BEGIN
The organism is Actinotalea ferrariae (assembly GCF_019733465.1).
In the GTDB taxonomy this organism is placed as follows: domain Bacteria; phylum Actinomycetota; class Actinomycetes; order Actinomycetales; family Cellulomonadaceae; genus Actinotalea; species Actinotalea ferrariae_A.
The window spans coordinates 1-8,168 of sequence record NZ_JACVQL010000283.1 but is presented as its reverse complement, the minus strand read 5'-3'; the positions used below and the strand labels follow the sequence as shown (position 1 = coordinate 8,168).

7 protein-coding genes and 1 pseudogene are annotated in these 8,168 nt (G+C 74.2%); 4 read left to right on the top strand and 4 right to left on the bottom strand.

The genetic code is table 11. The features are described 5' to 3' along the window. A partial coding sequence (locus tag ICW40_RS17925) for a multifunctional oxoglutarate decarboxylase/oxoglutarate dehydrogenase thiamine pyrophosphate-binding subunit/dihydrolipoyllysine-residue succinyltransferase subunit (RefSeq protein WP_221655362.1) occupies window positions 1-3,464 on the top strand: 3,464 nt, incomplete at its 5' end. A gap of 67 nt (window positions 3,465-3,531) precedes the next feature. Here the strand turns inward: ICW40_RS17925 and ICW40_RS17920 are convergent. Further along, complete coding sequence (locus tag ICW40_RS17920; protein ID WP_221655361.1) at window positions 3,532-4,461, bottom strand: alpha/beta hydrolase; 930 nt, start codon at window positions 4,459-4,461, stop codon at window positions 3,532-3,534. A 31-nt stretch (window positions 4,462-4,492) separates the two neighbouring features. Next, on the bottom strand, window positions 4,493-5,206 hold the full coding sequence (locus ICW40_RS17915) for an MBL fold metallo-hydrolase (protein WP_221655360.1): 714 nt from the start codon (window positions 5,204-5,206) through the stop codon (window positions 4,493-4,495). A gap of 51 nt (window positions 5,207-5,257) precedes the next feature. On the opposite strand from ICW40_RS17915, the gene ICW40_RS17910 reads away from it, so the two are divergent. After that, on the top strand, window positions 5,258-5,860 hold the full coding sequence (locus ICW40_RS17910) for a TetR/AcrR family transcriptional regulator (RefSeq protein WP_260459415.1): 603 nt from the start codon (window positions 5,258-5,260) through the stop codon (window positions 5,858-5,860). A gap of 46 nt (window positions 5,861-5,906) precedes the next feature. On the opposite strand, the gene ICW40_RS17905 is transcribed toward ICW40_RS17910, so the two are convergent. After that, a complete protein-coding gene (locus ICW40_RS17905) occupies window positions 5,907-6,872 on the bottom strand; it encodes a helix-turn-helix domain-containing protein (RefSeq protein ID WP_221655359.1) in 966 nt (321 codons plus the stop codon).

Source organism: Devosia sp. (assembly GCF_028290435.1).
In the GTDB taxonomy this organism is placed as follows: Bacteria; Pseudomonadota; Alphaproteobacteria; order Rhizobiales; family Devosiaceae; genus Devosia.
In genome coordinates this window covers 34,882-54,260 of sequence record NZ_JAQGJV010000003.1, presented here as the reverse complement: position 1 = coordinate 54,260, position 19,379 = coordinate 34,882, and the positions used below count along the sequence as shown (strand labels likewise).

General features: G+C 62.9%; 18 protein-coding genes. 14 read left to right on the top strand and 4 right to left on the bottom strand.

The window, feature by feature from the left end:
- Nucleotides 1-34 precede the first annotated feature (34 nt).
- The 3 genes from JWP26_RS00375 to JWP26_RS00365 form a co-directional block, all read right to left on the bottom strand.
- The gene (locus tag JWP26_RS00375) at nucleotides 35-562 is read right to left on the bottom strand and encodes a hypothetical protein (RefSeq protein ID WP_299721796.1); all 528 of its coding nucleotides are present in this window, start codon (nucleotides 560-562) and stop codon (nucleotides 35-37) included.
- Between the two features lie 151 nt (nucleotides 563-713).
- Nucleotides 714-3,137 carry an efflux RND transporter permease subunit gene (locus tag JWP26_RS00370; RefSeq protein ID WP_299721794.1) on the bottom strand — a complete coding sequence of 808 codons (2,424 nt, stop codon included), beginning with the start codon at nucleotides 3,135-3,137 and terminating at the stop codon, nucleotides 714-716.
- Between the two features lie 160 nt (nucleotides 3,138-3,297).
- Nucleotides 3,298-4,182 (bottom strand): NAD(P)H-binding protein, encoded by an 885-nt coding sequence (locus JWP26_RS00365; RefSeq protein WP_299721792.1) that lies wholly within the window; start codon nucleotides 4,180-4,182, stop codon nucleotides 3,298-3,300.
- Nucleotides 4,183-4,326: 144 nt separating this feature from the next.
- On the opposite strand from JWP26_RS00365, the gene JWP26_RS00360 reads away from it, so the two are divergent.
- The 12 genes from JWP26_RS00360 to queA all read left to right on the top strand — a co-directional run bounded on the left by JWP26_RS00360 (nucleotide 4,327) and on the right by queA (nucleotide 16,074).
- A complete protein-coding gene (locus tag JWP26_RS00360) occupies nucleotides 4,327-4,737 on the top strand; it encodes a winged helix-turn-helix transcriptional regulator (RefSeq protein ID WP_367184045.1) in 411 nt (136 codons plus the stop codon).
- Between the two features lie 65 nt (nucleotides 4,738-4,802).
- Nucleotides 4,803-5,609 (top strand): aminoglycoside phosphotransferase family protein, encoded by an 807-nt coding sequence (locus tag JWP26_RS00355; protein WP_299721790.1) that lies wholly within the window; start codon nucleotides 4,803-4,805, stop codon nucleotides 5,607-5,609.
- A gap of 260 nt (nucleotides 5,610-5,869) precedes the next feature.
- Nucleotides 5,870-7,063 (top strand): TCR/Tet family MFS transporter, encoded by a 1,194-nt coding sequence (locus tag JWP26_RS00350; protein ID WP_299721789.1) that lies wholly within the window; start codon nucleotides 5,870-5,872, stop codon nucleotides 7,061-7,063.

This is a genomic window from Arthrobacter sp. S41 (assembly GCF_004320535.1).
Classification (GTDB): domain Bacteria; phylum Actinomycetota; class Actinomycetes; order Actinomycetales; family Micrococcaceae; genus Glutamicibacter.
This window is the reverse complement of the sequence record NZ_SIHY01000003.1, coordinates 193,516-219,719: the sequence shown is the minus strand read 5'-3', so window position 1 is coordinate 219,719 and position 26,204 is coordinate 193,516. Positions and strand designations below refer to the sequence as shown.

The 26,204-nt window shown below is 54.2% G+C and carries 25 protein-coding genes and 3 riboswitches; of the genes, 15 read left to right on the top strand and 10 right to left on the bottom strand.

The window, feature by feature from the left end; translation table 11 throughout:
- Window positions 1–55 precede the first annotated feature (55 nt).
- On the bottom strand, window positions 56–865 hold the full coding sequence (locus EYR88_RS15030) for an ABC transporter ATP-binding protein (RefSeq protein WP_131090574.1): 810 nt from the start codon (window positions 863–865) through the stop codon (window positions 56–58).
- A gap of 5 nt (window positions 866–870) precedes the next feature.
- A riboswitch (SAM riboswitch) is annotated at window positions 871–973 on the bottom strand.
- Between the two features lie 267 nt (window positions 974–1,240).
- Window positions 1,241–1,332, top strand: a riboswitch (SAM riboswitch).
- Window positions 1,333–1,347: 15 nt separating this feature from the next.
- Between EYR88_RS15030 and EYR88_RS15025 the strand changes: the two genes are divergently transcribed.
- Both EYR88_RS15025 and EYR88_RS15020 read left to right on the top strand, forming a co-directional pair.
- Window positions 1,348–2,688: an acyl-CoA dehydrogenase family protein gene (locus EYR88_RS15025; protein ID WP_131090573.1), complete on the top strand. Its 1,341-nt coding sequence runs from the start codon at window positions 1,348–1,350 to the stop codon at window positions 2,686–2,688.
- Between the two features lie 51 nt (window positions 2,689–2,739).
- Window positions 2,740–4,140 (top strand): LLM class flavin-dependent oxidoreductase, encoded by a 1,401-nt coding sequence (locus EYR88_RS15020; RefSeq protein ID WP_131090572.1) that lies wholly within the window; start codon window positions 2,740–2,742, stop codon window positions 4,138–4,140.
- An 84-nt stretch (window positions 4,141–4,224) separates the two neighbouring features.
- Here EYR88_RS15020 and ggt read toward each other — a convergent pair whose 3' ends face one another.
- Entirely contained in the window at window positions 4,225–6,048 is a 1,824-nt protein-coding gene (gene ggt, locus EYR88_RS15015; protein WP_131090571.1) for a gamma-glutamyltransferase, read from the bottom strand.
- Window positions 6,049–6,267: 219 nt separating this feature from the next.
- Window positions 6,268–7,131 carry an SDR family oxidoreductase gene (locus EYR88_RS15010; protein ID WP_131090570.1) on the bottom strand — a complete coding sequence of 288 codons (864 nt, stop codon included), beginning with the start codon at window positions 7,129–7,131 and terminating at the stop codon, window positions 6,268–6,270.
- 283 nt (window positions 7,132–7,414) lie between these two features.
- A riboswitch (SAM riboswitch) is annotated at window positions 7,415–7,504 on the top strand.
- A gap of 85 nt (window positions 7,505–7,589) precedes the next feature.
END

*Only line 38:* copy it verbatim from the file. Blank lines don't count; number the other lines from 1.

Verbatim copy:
- Between EYR88_RS15030 and EYR88_RS15025 the strand changes: the two genes are divergently transcribed.